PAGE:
House Democrats officially unveiled the two articles of impeachment against President Trump Tuesday. They are charging him with abuse of power and obstruction of Congress, claiming President Trump's actions endanger our Constitution and our democracy.
"The House Committee on the Judiciary is introducing two articles of impeachment charging the President of the United States, Donald J. Trump, with committing high crimes and misdemeanors," said Rep. Jerry Nadler, (D-NY).
Democrats insist pursuing impeachment is their constitutional duty.
"We stand here today because the president's continuing abuse of power left us no choice. To do nothing would make us complicit in the president's abuse of his high office, the public trust, and our national security," claimed House Intelligence Committee Chairman Adam Schiff, (D-CA).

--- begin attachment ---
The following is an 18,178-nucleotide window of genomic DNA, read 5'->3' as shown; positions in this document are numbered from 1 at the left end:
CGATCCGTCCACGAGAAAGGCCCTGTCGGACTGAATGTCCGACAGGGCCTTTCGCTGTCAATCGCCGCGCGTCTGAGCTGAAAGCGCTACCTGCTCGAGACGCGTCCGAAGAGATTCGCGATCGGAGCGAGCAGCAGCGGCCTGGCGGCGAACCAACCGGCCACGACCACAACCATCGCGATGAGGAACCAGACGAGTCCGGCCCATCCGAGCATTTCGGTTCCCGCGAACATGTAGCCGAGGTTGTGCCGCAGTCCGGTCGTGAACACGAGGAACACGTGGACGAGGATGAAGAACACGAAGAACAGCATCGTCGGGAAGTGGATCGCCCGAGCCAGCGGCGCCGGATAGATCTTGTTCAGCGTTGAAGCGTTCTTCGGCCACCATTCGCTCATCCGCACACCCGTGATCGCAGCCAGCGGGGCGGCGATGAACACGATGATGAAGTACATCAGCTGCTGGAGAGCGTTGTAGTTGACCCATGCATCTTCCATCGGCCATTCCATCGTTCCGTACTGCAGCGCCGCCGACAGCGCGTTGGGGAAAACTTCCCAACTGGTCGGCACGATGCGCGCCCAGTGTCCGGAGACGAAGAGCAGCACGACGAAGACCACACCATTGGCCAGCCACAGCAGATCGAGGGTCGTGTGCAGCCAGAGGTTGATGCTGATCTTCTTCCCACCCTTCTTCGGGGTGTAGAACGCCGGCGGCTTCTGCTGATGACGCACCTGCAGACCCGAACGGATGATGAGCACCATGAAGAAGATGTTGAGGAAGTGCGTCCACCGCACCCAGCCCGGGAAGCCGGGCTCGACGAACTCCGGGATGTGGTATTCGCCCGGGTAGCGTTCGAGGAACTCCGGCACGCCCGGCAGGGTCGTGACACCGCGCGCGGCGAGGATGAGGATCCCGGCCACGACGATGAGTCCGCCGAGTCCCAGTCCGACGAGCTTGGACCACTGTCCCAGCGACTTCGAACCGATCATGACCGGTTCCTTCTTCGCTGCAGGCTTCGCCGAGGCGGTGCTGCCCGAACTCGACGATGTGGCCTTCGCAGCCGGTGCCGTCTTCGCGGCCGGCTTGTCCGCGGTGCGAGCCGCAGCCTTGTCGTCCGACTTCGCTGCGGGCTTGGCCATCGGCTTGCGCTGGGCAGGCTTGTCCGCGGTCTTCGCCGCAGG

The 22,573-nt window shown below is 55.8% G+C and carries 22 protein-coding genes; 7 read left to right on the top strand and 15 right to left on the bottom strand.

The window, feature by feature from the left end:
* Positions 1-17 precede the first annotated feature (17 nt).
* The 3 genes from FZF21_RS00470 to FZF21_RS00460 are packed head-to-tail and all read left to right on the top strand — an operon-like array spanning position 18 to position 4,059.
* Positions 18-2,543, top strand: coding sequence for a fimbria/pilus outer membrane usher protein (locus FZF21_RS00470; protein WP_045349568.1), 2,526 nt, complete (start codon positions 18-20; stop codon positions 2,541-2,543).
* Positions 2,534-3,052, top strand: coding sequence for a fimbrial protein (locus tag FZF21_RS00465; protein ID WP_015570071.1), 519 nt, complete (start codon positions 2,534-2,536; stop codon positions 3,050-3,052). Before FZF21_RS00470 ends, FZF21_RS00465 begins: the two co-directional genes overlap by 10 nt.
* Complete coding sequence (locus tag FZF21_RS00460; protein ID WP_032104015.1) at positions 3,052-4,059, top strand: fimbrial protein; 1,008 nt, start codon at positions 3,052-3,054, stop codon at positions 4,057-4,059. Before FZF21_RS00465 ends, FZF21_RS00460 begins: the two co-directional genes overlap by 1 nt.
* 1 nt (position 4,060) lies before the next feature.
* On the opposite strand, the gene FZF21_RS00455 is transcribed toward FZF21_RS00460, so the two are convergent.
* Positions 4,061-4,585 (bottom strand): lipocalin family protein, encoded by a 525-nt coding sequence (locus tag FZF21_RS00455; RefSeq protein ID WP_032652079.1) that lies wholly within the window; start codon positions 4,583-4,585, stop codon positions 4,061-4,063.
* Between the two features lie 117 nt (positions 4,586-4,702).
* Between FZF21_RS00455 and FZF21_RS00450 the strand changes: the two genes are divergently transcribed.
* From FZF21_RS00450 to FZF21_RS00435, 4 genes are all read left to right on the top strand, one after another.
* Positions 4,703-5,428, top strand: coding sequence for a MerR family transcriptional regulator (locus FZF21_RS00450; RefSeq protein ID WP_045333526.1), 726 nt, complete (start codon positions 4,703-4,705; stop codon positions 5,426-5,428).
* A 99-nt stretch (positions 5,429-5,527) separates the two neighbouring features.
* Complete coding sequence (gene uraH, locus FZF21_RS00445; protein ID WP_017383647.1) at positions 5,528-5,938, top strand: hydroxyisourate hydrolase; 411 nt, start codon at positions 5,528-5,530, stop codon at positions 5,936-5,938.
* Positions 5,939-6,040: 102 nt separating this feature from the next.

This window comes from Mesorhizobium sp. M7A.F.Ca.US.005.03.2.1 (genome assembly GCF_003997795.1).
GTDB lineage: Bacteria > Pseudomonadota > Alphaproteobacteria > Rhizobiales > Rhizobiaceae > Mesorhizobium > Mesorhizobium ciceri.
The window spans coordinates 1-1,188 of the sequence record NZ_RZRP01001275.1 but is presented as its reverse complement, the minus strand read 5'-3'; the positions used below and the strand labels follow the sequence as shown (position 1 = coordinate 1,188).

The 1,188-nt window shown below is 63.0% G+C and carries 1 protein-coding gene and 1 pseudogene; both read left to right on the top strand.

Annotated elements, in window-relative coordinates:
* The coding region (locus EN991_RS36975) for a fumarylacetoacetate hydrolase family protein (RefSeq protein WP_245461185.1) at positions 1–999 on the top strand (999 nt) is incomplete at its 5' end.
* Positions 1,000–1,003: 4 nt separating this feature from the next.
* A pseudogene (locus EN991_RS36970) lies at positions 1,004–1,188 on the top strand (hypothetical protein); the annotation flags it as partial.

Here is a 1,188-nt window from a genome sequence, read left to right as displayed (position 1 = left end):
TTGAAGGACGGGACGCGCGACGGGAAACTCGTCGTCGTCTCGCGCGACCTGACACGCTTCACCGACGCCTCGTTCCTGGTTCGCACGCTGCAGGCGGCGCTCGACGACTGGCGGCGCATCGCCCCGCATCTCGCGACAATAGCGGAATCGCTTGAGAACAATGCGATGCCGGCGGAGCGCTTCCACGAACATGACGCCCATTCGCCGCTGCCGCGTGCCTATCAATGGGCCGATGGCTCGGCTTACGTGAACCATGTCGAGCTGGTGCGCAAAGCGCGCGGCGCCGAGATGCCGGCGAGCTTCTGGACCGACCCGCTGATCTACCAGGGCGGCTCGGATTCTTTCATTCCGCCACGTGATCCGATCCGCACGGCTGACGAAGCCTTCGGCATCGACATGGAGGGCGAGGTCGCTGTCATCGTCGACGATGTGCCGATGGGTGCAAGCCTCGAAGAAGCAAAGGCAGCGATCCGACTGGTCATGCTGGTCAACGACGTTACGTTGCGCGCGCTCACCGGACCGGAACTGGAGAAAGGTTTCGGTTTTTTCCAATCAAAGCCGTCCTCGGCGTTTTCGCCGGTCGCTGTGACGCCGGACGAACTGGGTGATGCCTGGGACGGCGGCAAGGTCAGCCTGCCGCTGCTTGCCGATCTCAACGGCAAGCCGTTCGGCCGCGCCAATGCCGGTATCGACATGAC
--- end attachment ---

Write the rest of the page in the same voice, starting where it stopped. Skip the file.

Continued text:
Fired up Republicans quickly offered their rebuttal.
"It is not difficult to defend this president, but it is very difficult to defend this Congress and what they have done, and history will not be kind to them," noted House Minority Leader Kevin McCarthy (R-CA).
Republicans maintain President Trump is innocent and Democrats are abusing the powers of impeachment because they dislike the president.
"They're not impeaching the president because they can list an impeachable offense, they're impeaching him because they're afraid he will get re-elected," said House Minority Whip Steve Scalise (R-LA).
Schiff argues they can't wait until November for voters to be the judge.
"The argument why don't you just wait amounts to this: Why don't you just let him cheat in one more election?" continued Schiff.
With all the turmoil on Capitol Hill, Senate Chaplain Barry Black offered these words of wisdom in his opening prayer on the Senate floor Tuesday morning.
"Bless our lawmakers with the peace and wisdom needed to lead in our challenging world," prayed Black. "Give them eyes to discern and understand the intricate complexity of this turbulent season.":
The impeachment articles now head to the judiciary committee for review, and will likely be on the House floor for a vote by next week.